I told my parents that they didn’t have to come to orientation with me. As the youngest of seven, they’ve had their fair share of college orientations and knew how the game was played. But they suited up in their Vanderbilt gear and happily came down to Freshman orientation with me over the summer, like two newbies in the whole process instead of two parents who have now sent five kids to college, three of them to Vanderbilt.
“Okay, you go do your stupid peer mentor thing,” Aubrey huffed, casting me a look. “But we’re going out tonight.”
“Oh you know it.”
A sly smile spread across her face and I couldn’t help but laugh.
Growing up around Vanderbilt, I knew the ins and outs, including where to party.
I left Aubrey to head upstairs inside of the Student Government Association.
“Good morning Sarah,” Janice greeted.
“Mark is back in his office.”
I went back in the winding hallways, finding the peer mentoring office.
Both Geraldine and Tyrel were in there, sorting through different applications.
“Hey Sarah,” Mark greeted.
He was sitting behind his desk, his feet propped up on a section void of paperwork.
“Who got David?” Tyrel asked, tossing his pile of papers down.
“Pauleen was in here really early to claim her prize.”
As a Junior, one of the perks was that I finally got to choose my own applicant instead of getting assigned the bottom of the barrel.
Getting assigned applicants meant that you got the people that nobody else wanted. The ones that didn’t really want to be in the program, were assigned to be there either by their athletic department or by the school itself. Or sometimes even both. You got the kids that never showed up to their face-to-face meetings, that never answered your attempts of contact. And if it was someone that was assigned to be in the program, you had to continually reach out to them, by force of the school. It was a no-win situation.
So as a Junior, I finally got to pick the student I wanted. Someone that would be willing to show up to the meetings and talk to me instead of me talking to them. Someone that actually wanted my mentorship.
“Actually Sarah,” Mark said, interrupting my train of thought. “Can I talk to you for a moment?”
“That’s never good,” Geraldine muttered.
Mark casted her a look as he led me out of his office, shutting the door behind us.
“I am a Junior,” I pointed out. “Despite what Vanderbilt says.”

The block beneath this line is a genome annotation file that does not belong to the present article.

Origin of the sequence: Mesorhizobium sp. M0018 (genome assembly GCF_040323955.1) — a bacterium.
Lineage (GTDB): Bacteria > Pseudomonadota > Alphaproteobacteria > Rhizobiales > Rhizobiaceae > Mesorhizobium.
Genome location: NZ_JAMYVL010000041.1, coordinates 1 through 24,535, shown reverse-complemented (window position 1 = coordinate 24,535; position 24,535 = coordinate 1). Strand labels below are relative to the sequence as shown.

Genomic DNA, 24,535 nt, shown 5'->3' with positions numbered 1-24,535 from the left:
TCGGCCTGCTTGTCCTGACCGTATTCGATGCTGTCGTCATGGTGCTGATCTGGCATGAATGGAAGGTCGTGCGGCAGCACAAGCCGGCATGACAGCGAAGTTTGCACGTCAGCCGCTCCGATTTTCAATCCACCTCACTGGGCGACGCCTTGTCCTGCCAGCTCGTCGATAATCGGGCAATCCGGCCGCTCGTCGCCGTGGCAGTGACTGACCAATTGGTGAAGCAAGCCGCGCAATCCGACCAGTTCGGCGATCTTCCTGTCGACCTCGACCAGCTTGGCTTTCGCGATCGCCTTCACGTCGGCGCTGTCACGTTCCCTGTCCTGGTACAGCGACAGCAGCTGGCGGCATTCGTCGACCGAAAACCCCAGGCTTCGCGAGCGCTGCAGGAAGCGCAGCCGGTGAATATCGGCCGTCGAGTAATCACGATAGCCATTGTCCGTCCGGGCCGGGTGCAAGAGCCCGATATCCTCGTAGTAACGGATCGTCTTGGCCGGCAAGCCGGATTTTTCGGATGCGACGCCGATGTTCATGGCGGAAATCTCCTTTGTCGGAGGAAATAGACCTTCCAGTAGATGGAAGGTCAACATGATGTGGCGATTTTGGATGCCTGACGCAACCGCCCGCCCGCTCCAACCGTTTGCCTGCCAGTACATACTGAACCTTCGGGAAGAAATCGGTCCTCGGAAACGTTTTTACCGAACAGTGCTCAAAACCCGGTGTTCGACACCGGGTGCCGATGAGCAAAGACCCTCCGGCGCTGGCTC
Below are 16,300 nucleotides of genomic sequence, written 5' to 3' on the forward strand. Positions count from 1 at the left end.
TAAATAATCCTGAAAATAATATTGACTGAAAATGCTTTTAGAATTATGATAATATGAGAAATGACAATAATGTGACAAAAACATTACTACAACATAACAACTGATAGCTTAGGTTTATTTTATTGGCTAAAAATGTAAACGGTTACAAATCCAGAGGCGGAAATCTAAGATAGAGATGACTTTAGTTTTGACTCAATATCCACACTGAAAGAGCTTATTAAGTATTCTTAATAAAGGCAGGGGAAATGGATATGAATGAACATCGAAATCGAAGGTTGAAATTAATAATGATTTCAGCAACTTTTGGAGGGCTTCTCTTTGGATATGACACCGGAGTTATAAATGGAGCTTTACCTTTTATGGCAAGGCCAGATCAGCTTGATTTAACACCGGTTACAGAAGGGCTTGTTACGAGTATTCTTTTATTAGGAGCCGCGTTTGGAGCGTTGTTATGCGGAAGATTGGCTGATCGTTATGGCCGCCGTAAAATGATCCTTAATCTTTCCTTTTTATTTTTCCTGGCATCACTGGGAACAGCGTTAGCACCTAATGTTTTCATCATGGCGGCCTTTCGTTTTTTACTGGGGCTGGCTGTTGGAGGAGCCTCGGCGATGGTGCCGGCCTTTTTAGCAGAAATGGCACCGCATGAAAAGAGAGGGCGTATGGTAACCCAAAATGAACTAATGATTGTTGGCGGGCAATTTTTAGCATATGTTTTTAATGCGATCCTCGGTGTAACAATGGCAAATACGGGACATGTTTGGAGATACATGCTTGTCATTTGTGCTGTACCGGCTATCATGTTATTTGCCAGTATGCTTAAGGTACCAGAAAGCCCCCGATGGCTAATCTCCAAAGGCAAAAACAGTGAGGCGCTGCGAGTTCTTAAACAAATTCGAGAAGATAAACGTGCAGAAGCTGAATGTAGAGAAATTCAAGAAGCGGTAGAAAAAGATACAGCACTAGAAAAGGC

“I know that,” Mark agreed. “You’ve been working with me two years, this is your third. You’re a third-year.”
“Okay, then what’s up?”
“I have an applicant,” he said, with a slight grimace.
“Just hear me out first.”
I let out a long sigh, narrowing my eyes at him.
Mark always did this to me. I always got the runt of the litter, ever since I managed to turn around Weston Thomas. Weston was a no-show, void of contact, forced to be in the program kid. He’d been in the program two years. And as a Freshman peer mentor, I’d forced him to show up to meetings, forced him to talk to me, and he’d even started putting in some effort in his classes. And now he was on track to graduate.
Somehow that had deemed me as the go-to person for troublesome applicants.
“His name is Adam Watson,” Mark continued. “Freshman, got him over the summer.”
It was rare to get a Freshman applicant over the summer. Usually Vanderbilt admitted problem students over the summer to test their ability to survive here at Vanderbilt. If they did well enough, they maintained their acceptance here at the school with the condition that they’d join the peer mentor program. Which is where it went downhill.
“Football player,” Mark informed me.
That made more sense.
“He’s a once a week, face-to-face applicant by the request of Vanderbilt and the athletic department.”
This was only getting worse. Once a week, face-to-face meant that he was a problem applicant. Vanderbilt didn’t trust him. And if it was by request of both Vanderbilt and the athletic department, it meant he was in some serious shit.
“So what’s the problem?” I muttered.
“We got his application beginning of summer. I read it over, realized that it wasn’t a usual case, so I assigned Margaret to his file.”
Margaret. She was a Senior, knew her way around the program.
“She couldn’t get him to show up once.”
“During the entire summer?”
“Not once,” Mark clarified. “She tried everything, I swear to God.”
“I don’t want his case.”
“I know you don’t. But if you don’t take it, I’m running out of options. And I don’t want to have to report him to Vandy, you know how much I hate that. It looks bad on the program, and it’s going cause a mess.”
“Why? He’s a Freshman, they’ll find a new one.”
“He’s the starting QB.”
QB 1, of course.
“Just give it a shot Sarah? For me.”
“I hate this shit Mark.”
“He’ll be your only file for the semester. And I swear I’ll give you stellar recommendations for anything and everything you need. I’ll do anything you want Sarah, just give this kid a shot.”
I didn’t want to. Every fiber of my being was telling me no.
But Mark seemed desperate. And this was the entire reason I joined the peer mentor program, to help people. Even if those people didn’t necessarily want my help.
“Why is he even in the peer mentor program?” I questioned.
“You know I can’t release that information to you. If he tells you himself, that’s one thing. But I can’t bias you as a mentor.”
“I know. But it would make things easier.”
I let out a long sigh, staring at Mark as he anxiously awaited my response.
“Fine Mark, I’ll do it.”
He wrapped his arms around me. “Thank you Sarah, you have no idea how much this means to me.”
“You owe me,” I said, shoving him off of me. “Big time.”
“I swear Sarah, anything you want, it’s yours.”
“I’m holding you to that.”
We walked back into his office, where Tyrel and Geraldine were both signing out their three files for the semester.
“Did you guys get Joel?” I asked.
“As if,” Geraldine scoffed.
“Joel’s one of the first ones gone,” Tyrel declined.
Mark reviewed their files, signed off on them, and they went on their way.